• [0014]
    There are a number of proposals of how to implement a desynchronizer which reduces jitter and wander produced in the recovered tributary signal.
  • [0015]
    U.S. Pat. No. 6,188,685 describes a method which first restructures the multiplex signal so as to spread the overhead section equally along the frame and then extracts and desynchronizes the tributary signals. This avoids large gaps in the payload clock of the multiplex signal and thus makes phase comparison, which is the basis for controlling the local oscillator, more accurate.
  • [0016]
    U.S. Pat. No. 5,781,597 describes a desynchronizer which counts and compares frame bytes rather than only payload bytes. Justification events which occur in the multiplex signal are taken into account by an additional correction parameter called leak factor. This avoids the gaps in the payload write clock affecting the oscillator control process.
  • [0017]
    WO 93/12600 describes a desynchonizer of the above-described type, where the local clock generator is tuned in synchronism with the multiframe rate of the virtual container that contains the tributary signal to be recovered. U.S. Pat. No. 5,131,013 described a similar approach where the local clock generator is tuned in synchronism with the frame clock of the virtual container that contains the tributary signal to be extracted.
  • [0018]
    However, the known desynchronization techniques are either unsatisfactory or complex. It is therefore an object of the present invention to provide another desynchronizer and corresponding method for desynchronization which produces reduced jitter and wander with low technical effort.
  • SUMMARY OF THE INVENTION
  • [0019]
    These and other objects that appear below are achieved by a method of extracting and desynchronizing a tributary signal from a multiplex signal by writing the tributary signal bits or bytes from the multiplex signal into a buffer and reading them out again at the timing rate of a local oscillator. The frequency of the oscillator is controlled to prevent buffer overflow or underflow by comparing the number of bits and bytes being read from the buffer or being written into the buffer in synchronism to the frame of the multiplex signal.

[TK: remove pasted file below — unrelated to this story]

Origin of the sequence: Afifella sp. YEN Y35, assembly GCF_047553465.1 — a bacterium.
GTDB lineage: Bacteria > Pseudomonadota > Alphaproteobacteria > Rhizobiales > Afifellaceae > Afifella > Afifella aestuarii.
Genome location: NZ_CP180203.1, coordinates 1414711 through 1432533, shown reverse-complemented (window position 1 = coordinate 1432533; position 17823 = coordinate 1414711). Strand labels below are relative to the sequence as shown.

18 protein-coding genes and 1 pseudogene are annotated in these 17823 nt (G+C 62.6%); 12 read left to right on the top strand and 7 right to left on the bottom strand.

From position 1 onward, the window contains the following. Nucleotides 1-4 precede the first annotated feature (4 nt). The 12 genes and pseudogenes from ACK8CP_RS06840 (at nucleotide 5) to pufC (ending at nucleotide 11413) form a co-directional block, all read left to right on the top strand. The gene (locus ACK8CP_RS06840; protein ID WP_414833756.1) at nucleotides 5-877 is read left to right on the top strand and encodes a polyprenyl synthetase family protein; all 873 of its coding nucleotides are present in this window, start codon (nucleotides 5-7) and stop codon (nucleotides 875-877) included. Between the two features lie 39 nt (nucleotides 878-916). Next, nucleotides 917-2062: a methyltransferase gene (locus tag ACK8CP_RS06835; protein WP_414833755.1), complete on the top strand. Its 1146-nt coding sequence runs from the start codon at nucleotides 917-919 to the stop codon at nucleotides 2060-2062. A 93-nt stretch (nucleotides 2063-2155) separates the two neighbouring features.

• [0020]
    The desynchronizer according to the invention has a buffer memory for temporarily storing tributary data bits extracted from the multiplex signal, an adjustable oscillator for generating a read clock for reading the tributary data bits or bytes from the buffer, and a comparator for comparing the read and write timing rates of the buffer memory in synchronism with the frame rate of the multiplex signal to generate a control signal to adjust the oscillator.
  • [0021]
    The invention has the advantage that the jitter performance of the desynchronizer is independent of the multiplex structure of the multiplex signal and is therefore equally applicable to SDH, OTN, or other kind of synchronous or plesiochronous multiplex signals.
  • BRIEF DESCRIPTION OF THE DRAWINGS
  • [0022]
    A preferred embodiment of the present invention will now be described with reference to the accompanying drawing in which the sole FIGURE shows a block diagram of a desynchronizer according to the invention.
  • DETAILED DESCRIPTION OF THE INVENTION
  • [0023]
    A block diagram of the preferred embodiment of the present invention is provided in FIG. 1. It shows a demultiplexer 1 connected to a destuffing device 3. The destuff device 3 is connected to a buffer memory 2. A local oscillator 7 produces a read clock signal 14 for the buffer memory 2. First and second counters 4, 5 are connected to the read clock 14 and write clock 13 signals, respectively, and the output of the counters 4, 5 is fed to a comparator 6. The comparator 6 is connected via a low-pass filter 8 to the control lead of the oscillator 7.
  • [0024]
    The demultiplexer 1 receives a multiplex signal 9, a clock signal 10 and a frame clock signal 11, the latter two being both derived from the multiplex signal 9. The multiplexer 1 produces an extracted tributary signal 16 and a first gapped clock signal 12 which are fed to the destuff device 3. The first gapped clock signal 12 has clock pulses when data bits of the tributary signal 16 occur and gaps elsewhere. Gaps correspond to data bits of other tributary signals as well as to overhead or FEC bits in the multiplex signal 9.
  • [0025]